UK to try to match Israeli speed in vaccine roll-out

Vaccine Deployment Minister Nadhim Zahawi says Israel's 'four minutes per patient' average is now UK's target


The UK’s Vaccine Deployment Minister Nadhim Zahawi has said the government is trying to match the speed of Israel’s Covid-19 immunisation drive.

Referring to the success of Israel’s vaccine roll-out, the minster said: “One of the things we have learned is the speed at which they can actually vaccinate people through the mass vaccination centres.

“We want to make sure that we get to similar speeds.

“They are doing it [at] about four minutes per patient and that's the sort of target we want to make sure we deliver on.

“At this stage it's a race against time. The more vaccine that can get into arms, quicker, the better.”

In a vaccination model that takes inspiration from the one launched by Israel, the government has unveiled seven giant vaccination centres across England to boost numbers and streamline the process.

This included three in the south-east, including one at the ExCel centre.

Downing Street has said that those over 80 can wait for appointments closer to where they live if they prefer.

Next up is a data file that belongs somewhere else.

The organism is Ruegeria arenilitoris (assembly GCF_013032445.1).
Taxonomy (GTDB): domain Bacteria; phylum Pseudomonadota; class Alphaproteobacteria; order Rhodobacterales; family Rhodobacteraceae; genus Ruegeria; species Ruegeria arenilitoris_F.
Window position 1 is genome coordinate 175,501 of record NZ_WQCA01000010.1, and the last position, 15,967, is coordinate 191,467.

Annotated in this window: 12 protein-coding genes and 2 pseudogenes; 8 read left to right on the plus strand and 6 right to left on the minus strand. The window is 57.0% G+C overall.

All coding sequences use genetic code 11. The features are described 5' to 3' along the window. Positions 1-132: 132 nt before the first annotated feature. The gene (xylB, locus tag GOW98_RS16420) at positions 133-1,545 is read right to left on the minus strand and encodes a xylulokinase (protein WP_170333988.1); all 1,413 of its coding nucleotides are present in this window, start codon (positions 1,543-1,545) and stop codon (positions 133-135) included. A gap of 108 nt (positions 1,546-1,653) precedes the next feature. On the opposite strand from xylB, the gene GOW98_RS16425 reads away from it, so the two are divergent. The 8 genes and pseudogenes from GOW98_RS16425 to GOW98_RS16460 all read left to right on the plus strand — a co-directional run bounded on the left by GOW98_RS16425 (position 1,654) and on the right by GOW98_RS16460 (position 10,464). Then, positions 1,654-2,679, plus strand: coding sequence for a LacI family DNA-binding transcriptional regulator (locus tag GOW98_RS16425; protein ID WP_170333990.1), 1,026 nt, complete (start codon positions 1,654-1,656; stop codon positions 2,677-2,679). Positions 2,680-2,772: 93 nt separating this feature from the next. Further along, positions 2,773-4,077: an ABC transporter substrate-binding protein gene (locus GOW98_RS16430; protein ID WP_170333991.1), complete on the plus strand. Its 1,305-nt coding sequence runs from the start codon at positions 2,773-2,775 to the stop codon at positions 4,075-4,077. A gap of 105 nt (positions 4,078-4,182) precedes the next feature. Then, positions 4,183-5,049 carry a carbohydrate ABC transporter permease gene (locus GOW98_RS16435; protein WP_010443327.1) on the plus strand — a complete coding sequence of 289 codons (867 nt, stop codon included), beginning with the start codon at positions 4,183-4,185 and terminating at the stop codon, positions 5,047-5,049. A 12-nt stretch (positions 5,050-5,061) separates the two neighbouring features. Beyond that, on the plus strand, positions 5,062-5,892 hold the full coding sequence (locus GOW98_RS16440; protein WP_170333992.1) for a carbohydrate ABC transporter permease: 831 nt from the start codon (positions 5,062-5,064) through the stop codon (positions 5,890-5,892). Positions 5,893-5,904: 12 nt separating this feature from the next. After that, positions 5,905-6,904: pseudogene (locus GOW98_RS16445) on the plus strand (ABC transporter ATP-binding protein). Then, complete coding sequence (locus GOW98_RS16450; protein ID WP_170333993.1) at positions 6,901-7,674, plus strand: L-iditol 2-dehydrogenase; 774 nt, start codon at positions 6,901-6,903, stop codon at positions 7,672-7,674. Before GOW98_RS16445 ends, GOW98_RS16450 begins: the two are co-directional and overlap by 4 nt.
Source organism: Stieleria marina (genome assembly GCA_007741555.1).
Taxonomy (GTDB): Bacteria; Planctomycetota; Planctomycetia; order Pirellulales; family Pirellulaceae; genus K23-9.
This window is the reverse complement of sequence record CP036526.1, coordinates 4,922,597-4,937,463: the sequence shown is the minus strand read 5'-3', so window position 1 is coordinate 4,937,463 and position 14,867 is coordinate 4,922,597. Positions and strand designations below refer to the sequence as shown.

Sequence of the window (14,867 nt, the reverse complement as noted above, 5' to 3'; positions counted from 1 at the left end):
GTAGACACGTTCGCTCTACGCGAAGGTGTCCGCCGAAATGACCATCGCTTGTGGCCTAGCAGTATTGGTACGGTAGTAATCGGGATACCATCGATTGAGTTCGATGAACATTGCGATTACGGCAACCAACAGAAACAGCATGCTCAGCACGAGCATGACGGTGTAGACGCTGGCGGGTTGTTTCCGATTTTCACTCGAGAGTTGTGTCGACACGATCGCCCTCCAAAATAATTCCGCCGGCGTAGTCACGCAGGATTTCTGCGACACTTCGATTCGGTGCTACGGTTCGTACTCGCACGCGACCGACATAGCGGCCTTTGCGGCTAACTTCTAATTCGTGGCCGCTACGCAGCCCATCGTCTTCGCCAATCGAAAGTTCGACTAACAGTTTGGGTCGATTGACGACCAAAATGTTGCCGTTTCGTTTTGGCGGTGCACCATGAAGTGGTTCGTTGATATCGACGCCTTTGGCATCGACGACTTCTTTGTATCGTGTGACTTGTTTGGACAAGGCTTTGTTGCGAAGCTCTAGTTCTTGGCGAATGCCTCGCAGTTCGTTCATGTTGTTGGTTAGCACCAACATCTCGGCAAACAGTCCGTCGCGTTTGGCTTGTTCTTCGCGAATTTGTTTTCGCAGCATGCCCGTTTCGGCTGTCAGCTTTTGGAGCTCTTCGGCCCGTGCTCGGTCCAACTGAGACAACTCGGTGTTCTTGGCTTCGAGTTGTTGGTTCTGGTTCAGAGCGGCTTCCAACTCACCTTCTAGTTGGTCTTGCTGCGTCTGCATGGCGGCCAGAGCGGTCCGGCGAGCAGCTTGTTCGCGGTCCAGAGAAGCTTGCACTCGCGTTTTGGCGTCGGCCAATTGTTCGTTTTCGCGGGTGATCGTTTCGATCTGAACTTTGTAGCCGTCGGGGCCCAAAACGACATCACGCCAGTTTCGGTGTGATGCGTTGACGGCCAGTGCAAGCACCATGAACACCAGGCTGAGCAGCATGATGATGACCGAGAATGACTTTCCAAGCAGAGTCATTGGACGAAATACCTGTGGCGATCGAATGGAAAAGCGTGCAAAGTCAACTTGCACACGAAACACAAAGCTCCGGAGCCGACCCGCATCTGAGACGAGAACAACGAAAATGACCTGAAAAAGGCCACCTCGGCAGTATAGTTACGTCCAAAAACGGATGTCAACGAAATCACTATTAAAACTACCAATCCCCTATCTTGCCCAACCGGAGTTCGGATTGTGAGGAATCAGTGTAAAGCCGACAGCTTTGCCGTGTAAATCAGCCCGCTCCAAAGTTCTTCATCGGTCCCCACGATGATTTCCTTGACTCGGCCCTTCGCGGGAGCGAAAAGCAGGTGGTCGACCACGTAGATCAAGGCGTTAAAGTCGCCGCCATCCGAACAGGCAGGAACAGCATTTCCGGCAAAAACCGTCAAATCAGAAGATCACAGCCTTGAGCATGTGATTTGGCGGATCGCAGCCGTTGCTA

On Monday the UK government confirmed that more than 2.4 million people in this country had now received the vaccine.

Israel has used its efficient healthcare system to launch a round-the-clock immunisation drive with military help.

The country is prioritising over-60s but also allows younger people to be vaccinated if they happen to be outside injection centres at the end of the day, when there may be surplus jabs available.

More than 100,000 Israelis between the ages of 20 and 40 have been vaccinated.

In Britain, a vaccine shortage has been blamed for the initial  slow roll-out of the jabs, despite new hubs and the hope of administering an injection every 45 seconds.

Mr Zahawi praised Israel’s efforts during an appearance on ITV’s Good Morning Britain show on Monday.

The Israeli embassy in London also confirmed that Health Secretary Matt Hancock had spoken with Israeli Health Minister Yuli Edelstein to discuss best practices and future cooperation over vaccines.

NHS England chief executive Simon Stevens has also  referenced the Israeli programme, saying England’s geography meant that a mixed approach might work better here.

While Sir John Bell, regius chair of medicine at the University of Oxford, also urged the government to look at the model championed in Jerusalem, saying Israel’s experience with national emergencies may even have helped.

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